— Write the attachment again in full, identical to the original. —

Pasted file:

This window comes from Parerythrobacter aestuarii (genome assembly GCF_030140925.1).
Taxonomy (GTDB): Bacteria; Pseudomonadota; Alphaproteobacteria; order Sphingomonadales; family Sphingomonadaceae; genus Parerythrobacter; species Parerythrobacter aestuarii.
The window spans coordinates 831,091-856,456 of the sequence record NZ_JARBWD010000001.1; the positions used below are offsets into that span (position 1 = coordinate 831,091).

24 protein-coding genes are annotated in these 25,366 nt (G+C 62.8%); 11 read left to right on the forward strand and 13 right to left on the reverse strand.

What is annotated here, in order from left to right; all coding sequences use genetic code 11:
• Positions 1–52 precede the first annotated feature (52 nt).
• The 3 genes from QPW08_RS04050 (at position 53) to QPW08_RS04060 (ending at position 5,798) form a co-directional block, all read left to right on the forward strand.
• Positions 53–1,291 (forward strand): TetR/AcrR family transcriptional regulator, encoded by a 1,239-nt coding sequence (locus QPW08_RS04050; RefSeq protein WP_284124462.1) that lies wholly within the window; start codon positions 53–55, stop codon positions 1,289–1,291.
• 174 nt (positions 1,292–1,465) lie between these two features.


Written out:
This window comes from Parerythrobacter aestuarii (genome assembly GCF_030140925.1).
Taxonomy (GTDB): Bacteria; Pseudomonadota; Alphaproteobacteria; order Sphingomonadales; family Sphingomonadaceae; genus Parerythrobacter; species Parerythrobacter aestuarii.
The window spans coordinates 831,091-856,456 of the sequence record NZ_JARBWD010000001.1; the positions used below are offsets into that span (position 1 = coordinate 831,091).

24 protein-coding genes are annotated in these 25,366 nt (G+C 62.8%); 11 read left to right on the forward strand and 13 right to left on the reverse strand.

What is annotated here, in order from left to right; all coding sequences use genetic code 11:
• Positions 1–52 precede the first annotated feature (52 nt).
• The 3 genes from QPW08_RS04050 (at position 53) to QPW08_RS04060 (ending at position 5,798) form a co-directional block, all read left to right on the forward strand.
• Positions 53–1,291 (forward strand): TetR/AcrR family transcriptional regulator, encoded by a 1,239-nt coding sequence (locus QPW08_RS04050; RefSeq protein WP_284124462.1) that lies wholly within the window; start codon positions 53–55, stop codon positions 1,289–1,291.
• 174 nt (positions 1,292–1,465) lie between these two features.